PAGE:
Mary Pickford was “America’s Sweetheart” in the early days of the Silver screen but did you know that she was Canadian and born in my adopted home of Toronto? So technically she would be “Canada’s Sweetheart”.
I also recently discovered thanks to a friend’s post on Instagram that there is a statue and plaque in her honor in downtown Toronto. How exciting!! Here it is:
Location in Toronto (if you ever visit): Northeast corner of University Avenue and Elm Street
Miss Pickford herself 🙂
About Mary-Highlights of the Early Day’s:
Note: for a more detailed description please visit her official website HERE
As you read above, Mary was actually born as Glady’s Marie Smith on April 8, 1892 in Toronto, Canada to John and Charlotte Smith. Her father died when she was young and her mother after being encouraged by a boarder of their home (who was a stage manager for a theatre company), put Glady’s (age 5) and her sister onto the stage.
Soon though the producers only wanted Glady’s and she quickly found herself traveling alone throughout Canada and to New York for work.
By the time Gladys was twelve,” writes Pickford biographer Booton Herndon, “she knew how to travel better than most adults, certainly better than most women of 1905. She knew how to get around in a town she had never seen before, how to get a room at a reasonable price, how to eat cheaply, when to walk rather that spend a nickel for a streetcar.” She was not above sleeping in an overstuffed chair and paying “rent” by doing the shopping and cleaning, saving every penny she could to proudly send home to her mother at the end of each week (Source).
Glady’s Becomes Mary:
In 1907 Mary was cast in the Broadway Play “The Warrens of Virginia“, written by William de Mille and co-starring his younger brother Cecil (image above) where her name was then to be changed forever.
Glady’s name was not “Marquee Worthy” so she adopted the family name Pickford from her maternal grandfather’s name, John Pickford Hennessey and took her middle name, Marie, to become Mary (source). A stars name is born!
Silver Screen Career:
Mary made the move to the movies in 1909 where between the years of 1909 and 1912 she appeared in over 150 short films working with 3 different Movie Companies.
By 1916 Pickford’s popularity had climbed to the point that she was awarded a contract that made her a partner with Zukor (Zukor’s Famous Players Film Company, a studio which eventually became part of Paramount Pictures and who she had been working with since 1913) and they even allowed her to produce her own films (Source).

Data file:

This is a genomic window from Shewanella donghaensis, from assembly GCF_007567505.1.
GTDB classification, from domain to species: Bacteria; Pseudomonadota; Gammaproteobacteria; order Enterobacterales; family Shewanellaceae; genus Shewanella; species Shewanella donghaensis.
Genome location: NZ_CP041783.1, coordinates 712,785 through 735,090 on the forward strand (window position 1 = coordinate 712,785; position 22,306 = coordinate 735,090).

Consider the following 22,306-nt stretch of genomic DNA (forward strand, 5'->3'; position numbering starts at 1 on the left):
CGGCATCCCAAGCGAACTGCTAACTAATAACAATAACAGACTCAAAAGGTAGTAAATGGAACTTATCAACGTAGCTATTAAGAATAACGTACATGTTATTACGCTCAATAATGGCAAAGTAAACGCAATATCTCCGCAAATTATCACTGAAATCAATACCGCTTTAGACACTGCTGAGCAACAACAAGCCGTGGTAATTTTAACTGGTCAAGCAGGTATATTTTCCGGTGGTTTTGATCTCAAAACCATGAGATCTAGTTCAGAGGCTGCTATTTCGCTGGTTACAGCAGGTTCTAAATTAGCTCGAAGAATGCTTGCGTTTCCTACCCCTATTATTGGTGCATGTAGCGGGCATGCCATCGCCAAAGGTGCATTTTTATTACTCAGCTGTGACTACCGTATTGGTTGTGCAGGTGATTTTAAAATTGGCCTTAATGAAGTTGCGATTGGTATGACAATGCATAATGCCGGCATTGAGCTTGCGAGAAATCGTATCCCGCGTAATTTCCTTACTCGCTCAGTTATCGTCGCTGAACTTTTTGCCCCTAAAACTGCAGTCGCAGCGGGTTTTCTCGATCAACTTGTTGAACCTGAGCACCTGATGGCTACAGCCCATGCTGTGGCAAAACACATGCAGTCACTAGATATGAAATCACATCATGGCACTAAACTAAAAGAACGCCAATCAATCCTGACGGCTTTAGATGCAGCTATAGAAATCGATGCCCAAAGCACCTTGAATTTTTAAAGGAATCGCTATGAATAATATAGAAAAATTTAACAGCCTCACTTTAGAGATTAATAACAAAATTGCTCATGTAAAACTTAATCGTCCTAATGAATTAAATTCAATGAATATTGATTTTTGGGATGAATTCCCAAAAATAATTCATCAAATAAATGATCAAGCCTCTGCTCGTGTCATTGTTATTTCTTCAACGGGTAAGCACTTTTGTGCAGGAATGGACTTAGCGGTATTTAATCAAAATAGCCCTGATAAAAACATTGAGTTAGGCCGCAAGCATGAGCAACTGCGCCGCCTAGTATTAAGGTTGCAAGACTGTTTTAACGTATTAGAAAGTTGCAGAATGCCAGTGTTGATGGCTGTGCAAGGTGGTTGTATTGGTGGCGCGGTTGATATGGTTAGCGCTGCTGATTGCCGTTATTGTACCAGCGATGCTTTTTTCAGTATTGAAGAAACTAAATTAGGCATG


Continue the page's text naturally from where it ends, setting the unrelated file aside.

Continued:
From 1913-to 1933 she appeared in around 80 more films (give or take a movie or 2 I missed).
In 1919 Pickford teamed with D.W. Griffith, Charlie Chaplin, and Douglas Fairbanks to create United Artists, an organization designed to distribute their own films.
Her First Talkie was the movie “Coquette” in 1929 where she ended winning the Academy award for Best Actress for her performance and it launched Pickford as a competent talkie star.
Her last movie was in 1933 in the Movie “Secrets”, however, she remained active as a producer for several years afterwards (Source).
Selection of her Movie Roles:
1. Mary was married 3 times:
- Owen Moore (1911-1920)
- Douglas Fairbanks (1920-1936)
- Buddy Rogers (1937-1979)
2. The Public preferred to see Pickford as a young girl; as a result, she was often pressured to choose childlike parts to appeal to audiences (Source).
I’m sick of Cinderella parts, of wearing rags and tatters. I want to wear smart clothes and play the lover -Mary Pickford-
3. Pickford was a founding member of the Academy of Motion Picture Arts and Sciences (Source).
4. She had intended to have all of her films destroyed after her death, fearing that no one would care about them. She was convinced not to do this (Source).
5. Became a United States citizen on her marriage to Douglas Fairbanks, but later reclaimed her Canadian citizenship and died an American and Canadian citizen (Source).
6. The house in which she lived in Hollywood for most of her life was nicknamed “Pickfair” (Source).
Mary died in 1979 at the age of 87.
“The best known woman who has ever lived, the woman who was known to more people and loved by more people than any other woman that has been in all history.”
Adela Rogers St. Johns, 1981